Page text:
|The "Sgt. Pepper" album cover has become iconic.|
"Sgt. Pepper's Lonely Heart's Club Band" is both a single and an album, and the album is so famous that the song itself gets overlooked. The song itself, though, deserves recognition, and, weirdly enough, could be one of Paul McCartney's most overlooked compositions.
|The "Sgt. Pepper" uniforms are iconic.|
The song "Sgt. Pepper's Lonely Heart's Club Band" serves as a bookend for the album, both as the opening track and as the penultimate track (which segues into "A Day in the Life"). Paul was on holiday in November 1966 with roadie Mal Evans and came up with the general idea of creating an alter-ego for the band to perform as if they were another band. He jotted his ideas down in a notebook (which later became a prized collector's item that went to auction in 1998). This ultimately led to the song and the album.
The "Sgt. Pepper's Lonely Heart's Club Band" album became such a phenomenon that its origins during that holiday were dissected by all involved. Evans later claimed that he deserved some credit for some comments he made to McCartney on the flight back to England (what exactly those comments were only the two men would know, but Evans apparently began talking about the salt and pepper shakers on the plane, which led to... Sgt. Pepper).
This could have become a major legal issue and Evans was "discussing" the matter with McCartney, but in 1976 Evans was tragically killed at his home in Los Angeles by the police. Evans' girlfriend had called and said that he had a gun and was dangerous. The police shot Evans dead when they saw him carrying an air rifle. After that, the controversy about the origins of "Sgt. Pepper" also died.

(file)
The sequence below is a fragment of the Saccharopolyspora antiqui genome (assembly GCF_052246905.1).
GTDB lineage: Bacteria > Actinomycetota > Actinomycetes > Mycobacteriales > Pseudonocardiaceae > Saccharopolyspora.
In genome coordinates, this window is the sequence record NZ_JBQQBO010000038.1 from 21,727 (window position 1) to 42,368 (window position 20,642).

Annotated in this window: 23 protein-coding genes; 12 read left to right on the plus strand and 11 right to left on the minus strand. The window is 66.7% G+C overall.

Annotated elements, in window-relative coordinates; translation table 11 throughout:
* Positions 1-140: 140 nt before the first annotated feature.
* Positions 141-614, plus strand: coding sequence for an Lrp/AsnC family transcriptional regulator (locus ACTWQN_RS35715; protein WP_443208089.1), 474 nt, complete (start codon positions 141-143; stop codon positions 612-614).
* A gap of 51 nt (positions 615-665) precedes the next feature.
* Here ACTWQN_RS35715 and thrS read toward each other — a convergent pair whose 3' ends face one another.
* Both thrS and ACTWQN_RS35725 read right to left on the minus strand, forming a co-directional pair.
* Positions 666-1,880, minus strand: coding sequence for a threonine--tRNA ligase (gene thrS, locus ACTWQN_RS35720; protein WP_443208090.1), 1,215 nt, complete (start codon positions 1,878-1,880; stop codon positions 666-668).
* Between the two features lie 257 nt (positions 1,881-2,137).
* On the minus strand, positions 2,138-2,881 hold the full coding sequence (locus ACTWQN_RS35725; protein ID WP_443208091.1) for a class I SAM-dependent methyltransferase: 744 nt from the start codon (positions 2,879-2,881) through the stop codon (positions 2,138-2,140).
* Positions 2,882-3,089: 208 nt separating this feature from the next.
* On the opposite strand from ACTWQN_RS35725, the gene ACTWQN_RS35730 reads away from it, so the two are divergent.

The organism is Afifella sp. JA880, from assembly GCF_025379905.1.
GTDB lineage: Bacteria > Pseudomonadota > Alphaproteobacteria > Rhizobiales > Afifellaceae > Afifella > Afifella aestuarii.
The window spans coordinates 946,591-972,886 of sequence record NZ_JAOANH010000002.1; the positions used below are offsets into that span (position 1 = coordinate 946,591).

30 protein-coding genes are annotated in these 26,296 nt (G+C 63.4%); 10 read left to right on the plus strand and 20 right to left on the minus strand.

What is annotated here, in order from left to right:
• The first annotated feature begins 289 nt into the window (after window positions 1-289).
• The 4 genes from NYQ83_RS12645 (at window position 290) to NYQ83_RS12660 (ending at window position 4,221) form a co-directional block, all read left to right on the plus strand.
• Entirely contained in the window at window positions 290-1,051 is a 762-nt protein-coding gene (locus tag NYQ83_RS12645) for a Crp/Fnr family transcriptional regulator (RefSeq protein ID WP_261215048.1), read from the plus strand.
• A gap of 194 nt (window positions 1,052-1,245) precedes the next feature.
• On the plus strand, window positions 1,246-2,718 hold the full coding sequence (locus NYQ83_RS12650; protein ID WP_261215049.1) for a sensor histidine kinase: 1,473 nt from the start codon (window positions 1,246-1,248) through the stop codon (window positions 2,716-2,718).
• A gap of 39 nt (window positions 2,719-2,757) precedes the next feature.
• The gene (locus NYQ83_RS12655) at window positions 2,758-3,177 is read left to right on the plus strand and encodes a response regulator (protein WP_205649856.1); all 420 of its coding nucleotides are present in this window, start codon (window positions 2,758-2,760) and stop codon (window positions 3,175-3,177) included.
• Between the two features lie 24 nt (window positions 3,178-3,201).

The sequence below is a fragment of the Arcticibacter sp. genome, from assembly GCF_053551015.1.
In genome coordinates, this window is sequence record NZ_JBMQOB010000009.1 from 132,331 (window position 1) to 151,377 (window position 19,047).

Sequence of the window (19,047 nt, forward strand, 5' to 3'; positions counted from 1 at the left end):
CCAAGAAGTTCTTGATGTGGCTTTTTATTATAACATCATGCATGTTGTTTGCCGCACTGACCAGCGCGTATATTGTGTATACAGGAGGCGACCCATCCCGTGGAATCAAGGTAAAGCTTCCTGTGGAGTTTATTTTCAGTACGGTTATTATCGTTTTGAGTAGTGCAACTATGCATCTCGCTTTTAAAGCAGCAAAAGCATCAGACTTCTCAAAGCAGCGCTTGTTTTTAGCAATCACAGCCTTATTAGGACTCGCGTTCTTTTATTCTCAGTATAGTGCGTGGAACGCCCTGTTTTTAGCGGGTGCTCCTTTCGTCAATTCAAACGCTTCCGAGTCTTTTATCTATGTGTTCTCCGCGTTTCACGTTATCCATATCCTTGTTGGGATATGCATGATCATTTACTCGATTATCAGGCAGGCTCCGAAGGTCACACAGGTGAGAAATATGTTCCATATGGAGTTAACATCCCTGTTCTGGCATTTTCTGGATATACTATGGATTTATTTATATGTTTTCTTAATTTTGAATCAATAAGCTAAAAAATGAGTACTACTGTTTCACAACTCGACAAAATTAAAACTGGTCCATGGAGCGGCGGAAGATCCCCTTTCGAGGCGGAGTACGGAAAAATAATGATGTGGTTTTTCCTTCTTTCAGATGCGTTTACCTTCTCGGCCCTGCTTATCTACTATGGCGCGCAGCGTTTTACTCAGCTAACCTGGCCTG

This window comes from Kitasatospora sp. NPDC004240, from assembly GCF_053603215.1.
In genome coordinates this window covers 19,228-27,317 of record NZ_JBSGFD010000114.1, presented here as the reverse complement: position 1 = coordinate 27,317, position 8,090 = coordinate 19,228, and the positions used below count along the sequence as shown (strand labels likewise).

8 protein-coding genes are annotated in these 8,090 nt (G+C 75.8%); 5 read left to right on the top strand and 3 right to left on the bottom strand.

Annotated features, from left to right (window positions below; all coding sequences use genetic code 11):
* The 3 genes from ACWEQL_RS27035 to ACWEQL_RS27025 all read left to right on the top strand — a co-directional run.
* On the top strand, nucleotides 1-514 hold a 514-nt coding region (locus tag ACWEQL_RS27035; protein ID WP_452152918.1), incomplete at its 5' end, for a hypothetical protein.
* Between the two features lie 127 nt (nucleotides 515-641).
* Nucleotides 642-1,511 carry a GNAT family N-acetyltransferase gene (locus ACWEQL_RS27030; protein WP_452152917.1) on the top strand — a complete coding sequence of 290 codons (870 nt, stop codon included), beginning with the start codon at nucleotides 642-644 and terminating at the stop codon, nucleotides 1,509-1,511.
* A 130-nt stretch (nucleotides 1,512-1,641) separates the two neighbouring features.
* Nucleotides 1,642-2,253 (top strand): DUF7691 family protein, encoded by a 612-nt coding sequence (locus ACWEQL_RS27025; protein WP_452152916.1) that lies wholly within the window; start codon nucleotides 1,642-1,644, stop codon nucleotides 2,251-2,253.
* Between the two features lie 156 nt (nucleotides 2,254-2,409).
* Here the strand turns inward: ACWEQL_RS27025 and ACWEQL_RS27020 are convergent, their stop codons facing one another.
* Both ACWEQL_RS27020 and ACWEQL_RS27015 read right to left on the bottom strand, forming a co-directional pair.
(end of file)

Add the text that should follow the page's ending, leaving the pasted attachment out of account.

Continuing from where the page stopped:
The song "Sgt. Pepper's Lonely Heart's Club Band" was released as a single by Capitol in the United States on 14 August 1978. The song segues into "With a Little Help from My Friends." The flip side was "A Day in the Life." The single was released in conjunction with the "Sgt. Pepper's Lonely Heart's Club Band" film. All things considered, the single did well, reaching No. 71 on the Billboard chart and No. 63 in the United Kingdom Music Week chart.
|Parlophone issued the "Sgt. Pepper's Lonely Hearts Club Band" single in the United Kingdom in September 1978.|
Paul still opens many of his concerts with this song - and, who can blame him? Obviously, from the album of the same name. Finally released as a single in 1978 and did quite well, all things considered. As everybody knows, this leads into Ringo's biggest moment as a member of the band.